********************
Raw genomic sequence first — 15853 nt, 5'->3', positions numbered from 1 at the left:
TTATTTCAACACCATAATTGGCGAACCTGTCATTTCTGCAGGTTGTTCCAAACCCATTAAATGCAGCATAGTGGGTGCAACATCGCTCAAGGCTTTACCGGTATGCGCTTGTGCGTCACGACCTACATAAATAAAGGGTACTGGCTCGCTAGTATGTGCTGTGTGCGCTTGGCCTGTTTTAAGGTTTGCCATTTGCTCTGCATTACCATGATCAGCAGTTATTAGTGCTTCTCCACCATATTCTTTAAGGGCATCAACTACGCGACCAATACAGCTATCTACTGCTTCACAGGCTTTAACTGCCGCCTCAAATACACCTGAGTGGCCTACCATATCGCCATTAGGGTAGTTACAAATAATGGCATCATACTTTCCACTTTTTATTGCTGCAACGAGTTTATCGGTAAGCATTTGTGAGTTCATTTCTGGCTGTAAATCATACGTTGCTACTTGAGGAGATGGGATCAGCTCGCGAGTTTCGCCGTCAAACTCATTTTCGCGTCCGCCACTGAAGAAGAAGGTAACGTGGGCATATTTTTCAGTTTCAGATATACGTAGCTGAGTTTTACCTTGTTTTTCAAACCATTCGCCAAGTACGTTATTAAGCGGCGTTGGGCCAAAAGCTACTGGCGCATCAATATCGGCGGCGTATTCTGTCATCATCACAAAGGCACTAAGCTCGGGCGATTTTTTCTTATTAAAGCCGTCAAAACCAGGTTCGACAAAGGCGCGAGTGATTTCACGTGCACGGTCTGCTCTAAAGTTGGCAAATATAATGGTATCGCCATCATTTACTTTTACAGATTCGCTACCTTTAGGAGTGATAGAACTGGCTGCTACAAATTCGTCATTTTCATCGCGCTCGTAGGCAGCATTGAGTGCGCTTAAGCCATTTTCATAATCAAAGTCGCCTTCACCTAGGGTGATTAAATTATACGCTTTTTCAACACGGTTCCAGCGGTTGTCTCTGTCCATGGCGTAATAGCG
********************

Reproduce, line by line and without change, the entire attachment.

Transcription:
Raw genomic sequence first — 15853 nt, 5'->3', positions numbered from 1 at the left:
TTATTTCAACACCATAATTGGCGAACCTGTCATTTCTGCAGGTTGTTCCAAACCCATTAAATGCAGCATAGTGGGTGCAACATCGCTCAAGGCTTTACCGGTATGCGCTTGTGCGTCACGACCTACATAAATAAAGGGTACTGGCTCGCTAGTATGTGCTGTGTGCGCTTGGCCTGTTTTAAGGTTTGCCATTTGCTCTGCATTACCATGATCAGCAGTTATTAGTGCTTCTCCACCATATTCTTTAAGGGCATCAACTACGCGACCAATACAGCTATCTACTGCTTCACAGGCTTTAACTGCCGCCTCAAATACACCTGAGTGGCCTACCATATCGCCATTAGGGTAGTTACAAATAATGGCATCATACTTTCCACTTTTTATTGCTGCAACGAGTTTATCGGTAAGCATTTGTGAGTTCATTTCTGGCTGTAAATCATACGTTGCTACTTGAGGAGATGGGATCAGCTCGCGAGTTTCGCCGTCAAACTCATTTTCGCGTCCGCCACTGAAGAAGAAGGTAACGTGGGCATATTTTTCAGTTTCAGATATACGTAGCTGAGTTTTACCTTGTTTTTCAAACCATTCGCCAAGTACGTTATTAAGCGGCGTTGGGCCAAAAGCTACTGGCGCATCAATATCGGCGGCGTATTCTGTCATCATCACAAAGGCACTAAGCTCGGGCGATTTTTTCTTATTAAAGCCGTCAAAACCAGGTTCGACAAAGGCGCGAGTGATTTCACGTGCACGGTCTGCTCTAAAGTTGGCAAATATAATGGTATCGCCATCATTTACTTTTACAGATTCGCTACCTTTAGGAGTGATAGAACTGGCTGCTACAAATTCGTCATTTTCATCGCGCTCGTAGGCAGCATTGAGTGCGCTTAAGCCATTTTCATAATCAAAGTCGCCTTCACCTAGGGTGATTAAATTATACGCTTTTTCAACACGGTTCCAGCGGTTGTCTCTGTCCATGGCGTAATAGCG